We’re living in the Age of Cool Dad, with politicians obsessed with burnishing their pop culture credentials, says SAMIRA AHMED.

Monday, October 9, 2017

Theresa May has claimed “the ball is in their court” in a statement to the House of Commons updating MPs on the Brexit negotiations. Brussels, however, disagree.

Monday, October 9, 2017

By attempting to quash the result before it was even known, Madrid has made the case for Catalan independence all but unanswerable.

Monday, October 9, 2017

Lawyers have told the Government that Article 50 is not binding and can be scrapped at any time before the March 2019 deadline, it has been claimed.

Monday, October 9, 2017

The deluded fantasies of Leavers must have been inspired by the big screen says Have I Got News For You writer NATHANIEL TAPLEY. Here, he brings you the most Brexity films of all time.

Monday, October 9, 2017

France might be home of its most famous race, but Italy is the country with cycling in its DNA. To find out why, Patrick Sawer makes a tearful pilgrimage to its shrine to the sport.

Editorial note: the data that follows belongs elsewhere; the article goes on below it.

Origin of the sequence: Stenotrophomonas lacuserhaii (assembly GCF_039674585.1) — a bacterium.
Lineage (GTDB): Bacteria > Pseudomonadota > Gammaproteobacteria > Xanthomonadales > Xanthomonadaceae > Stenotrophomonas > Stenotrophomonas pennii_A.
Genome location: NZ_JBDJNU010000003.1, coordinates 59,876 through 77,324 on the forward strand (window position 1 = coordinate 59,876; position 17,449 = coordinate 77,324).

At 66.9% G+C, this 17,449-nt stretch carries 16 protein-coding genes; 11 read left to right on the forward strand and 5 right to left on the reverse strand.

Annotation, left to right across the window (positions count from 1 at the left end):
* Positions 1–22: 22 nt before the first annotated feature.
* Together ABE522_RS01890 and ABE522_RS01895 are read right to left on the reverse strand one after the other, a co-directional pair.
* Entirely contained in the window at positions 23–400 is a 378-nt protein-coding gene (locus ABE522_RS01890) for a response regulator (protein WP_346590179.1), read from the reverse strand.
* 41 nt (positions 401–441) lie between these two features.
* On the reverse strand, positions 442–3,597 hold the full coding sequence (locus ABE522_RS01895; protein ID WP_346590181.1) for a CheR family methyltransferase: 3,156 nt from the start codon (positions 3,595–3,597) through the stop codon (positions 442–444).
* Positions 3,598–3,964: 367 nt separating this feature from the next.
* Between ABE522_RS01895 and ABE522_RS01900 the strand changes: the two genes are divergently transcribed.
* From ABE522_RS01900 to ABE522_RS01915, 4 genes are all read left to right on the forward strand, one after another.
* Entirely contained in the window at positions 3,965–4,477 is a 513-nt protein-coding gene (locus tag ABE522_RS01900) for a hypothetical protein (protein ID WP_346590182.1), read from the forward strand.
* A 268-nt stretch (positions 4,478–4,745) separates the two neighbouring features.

Sunday, October 8, 2017

Trieste, the city which has survived centuries of seductive illusions.

Sunday, October 8, 2017

As ambitions go, Lee Humphries’ is an unusual, if lofty, one – to ascend the highest points of 100 different countries. As he crests the halfway mark in his quest, he explains all to Julian Shea.

Friday, October 6, 2017

PETER TRUDGILL traces the clockwork progress of the word ‘orange’ from southern India to northern Europe, and finds the odd detour.

Friday, October 6, 2017

JUSTIN REYNOLDS on the Thomas Mann novel which tried to make sense of the descent of Europe’s most cultured nation into Nazism.

Thursday, October 5, 2017

In the days before Stephen Paddock reignited America’s gun control debate by raining down rapid fire carnage on the Las Vegas strip, a familiar voice was again calling the shots inside Donald Trump’s head.

Friday, October 6, 2017

Ahead of the return to London of arguably his greatest work, Glengarry Glen Ross, Charlie Connelly considers the craft of polymath and playwright David Mamet.

Thursday, October 5, 2017